Jan 14, 2022
By Michelle Branigan
As 2022 kicks off some things look very much like 2021: COVID-19 is still with us, and many companies continue to face hiring challenges. While some industries have been hit hard by the pandemic—hospitality and aviation come to mind—December saw Statistics Canada report that the national unemployment rate had dropped to 6%, approaching pre-pandemic levels.
While the phenomenon of “The Great Resignation” is being seen in the USA it is not yet playing out the same way in Canada. However, many electricity sector employers are grappling with increased turnover and a demographic time bomb, with increasing numbers of baby boomers deciding to retire even earlier than planned—often (anecdotally at least) due to the pandemic. Similarly, many younger employees have different expectations as to what they want from a career in a post-COVID world and the type of company they want to work for.
Losing top talent in such a competitive labour market is costly and time consuming when you factor in the cost of recruitment, interviewing and on-boarding. And those who leave may also “check out” long before they give in their notice, leading to missed deadlines, loss of productivity and reduced morale.
This makes it even more important to retain the employees you have.
Here are a few ideas to get you started:
1. Hire for potential rather than experience
In the context of a changing labour market and changing skills needs on the job, consider placing higher value on a candidate’s adaptability and ability to learn new things than on their years of experience. Of course, for specific technical roles, experience matters quite a bit. But in some cases, experience may be less critical than we think. After all, many roles and responsibilities change over time. Hiring for someone with solid skills and a desire to learn acknowledges the reality that skills are continuously learned in many jobs and that years of experience does not always ensure a successful fit.
2. Professional Development
Offering training and development opportunities is a great strategy to keep engagement high, but make sure it’s relevant to employee goals. Ask employees what they think would benefit them in their role, or further support their career aspirations. Challenge workers by giving them more interesting work. Continuous learning and managing talent appropriately should be one of the key tactical initiatives discussed by your HR team and line managers. Create opportunities for your employees to continuously develop their skills, be that through in-house training or financial support for external education. Show your employees that you are interested in developing a career path plan with them.
3. Incentives and Compensation:
Not everything is about salary, but if you’re not at least in the ballpark with the industry average it could be a reason for losing someone to the competition. Ensure you are competitive and highlight non-monetary benefits to address competition from other industries (e.g. do you provide opportunities for career development, flexible hours or the opportunity to be mentored?). And in the current environment what are you doing to support your employees mentally as well as physically? Does your benefit plan actually benefit your employees, or only a portion of them? It may be time to take a look at how flexible and useful those plans are.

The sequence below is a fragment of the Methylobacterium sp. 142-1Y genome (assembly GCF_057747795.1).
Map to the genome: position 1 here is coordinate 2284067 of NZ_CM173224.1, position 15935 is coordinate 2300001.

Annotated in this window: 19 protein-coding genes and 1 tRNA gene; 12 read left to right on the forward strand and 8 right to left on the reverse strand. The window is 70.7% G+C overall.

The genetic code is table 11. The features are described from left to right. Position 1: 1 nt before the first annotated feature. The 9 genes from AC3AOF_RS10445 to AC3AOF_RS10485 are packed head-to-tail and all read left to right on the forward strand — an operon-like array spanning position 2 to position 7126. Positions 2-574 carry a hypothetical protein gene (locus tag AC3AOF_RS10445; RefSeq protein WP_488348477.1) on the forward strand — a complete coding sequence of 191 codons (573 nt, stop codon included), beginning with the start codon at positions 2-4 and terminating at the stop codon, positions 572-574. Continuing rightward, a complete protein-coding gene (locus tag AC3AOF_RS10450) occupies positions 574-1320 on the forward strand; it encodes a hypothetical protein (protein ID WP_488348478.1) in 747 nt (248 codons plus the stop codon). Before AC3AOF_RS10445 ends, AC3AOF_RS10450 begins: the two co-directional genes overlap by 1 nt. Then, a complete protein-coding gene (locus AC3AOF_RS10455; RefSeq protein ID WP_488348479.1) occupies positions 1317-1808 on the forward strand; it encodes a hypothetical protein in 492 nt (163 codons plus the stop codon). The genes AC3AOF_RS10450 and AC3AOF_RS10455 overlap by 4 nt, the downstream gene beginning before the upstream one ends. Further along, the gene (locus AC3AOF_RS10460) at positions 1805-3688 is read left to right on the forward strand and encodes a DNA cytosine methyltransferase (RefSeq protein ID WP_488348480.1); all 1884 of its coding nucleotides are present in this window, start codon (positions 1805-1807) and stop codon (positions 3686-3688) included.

4. Catch People Doing Things Right
This one shouldn’t be a surprise to anyone who manages people. Constructive feedback is critical, especially to address mistakes and ensure they are not repeated. However it’s equally important to give positive feedback when your employees are doing good work. And – don’t be afraid to do this in front of the rest of their team. Over time this ideally will lead to team members also praising or thanking their colleagues when appropriate and help build team morale and cohesion. In the words of Bing Crosby “You’ve got to accentuate the positive!”
5. Organizational Culture:
Do your employees feel part of your organization? Do they have a sense that what they do matters, and understand how their work relates to the company vision? Adopt progressive human resources practices to stay on top of what is motivating employees (‘Stay’ interviews) and develop tailored retention plans based on workforce demographics. Management that is sensitive and creates a welcoming and respectful workplace as demonstrated through appropriate compensation, a good work-life balance, and appreciation for excellent performance will contribute to a culture where employees feel appreciated and proud to represent the company.
To keep good employees, you must meet their needs and expectations, and understand what keeps them inspired. Senior managers must understand the dynamics of their current employee base, the drivers of turnover, and the best ways to communicate with their employees. Remember the things that initially draw people to a company (pay and benefits) are not the same thing that keeps them there – work-life balance, career development, performance management, company culture – all become part of the equation when an employee starts thinking, “should I stay or should I go?”
And, in some instances employees will leave, no matter what you do. And in that case it’s better to have them gone than stay and be disengaged. Do conduct an exit interview to gauge why they left, and use that data to reflect on any issues that may need to be addressed.
Michelle Branigan is Chief Executive Officer of EHRC.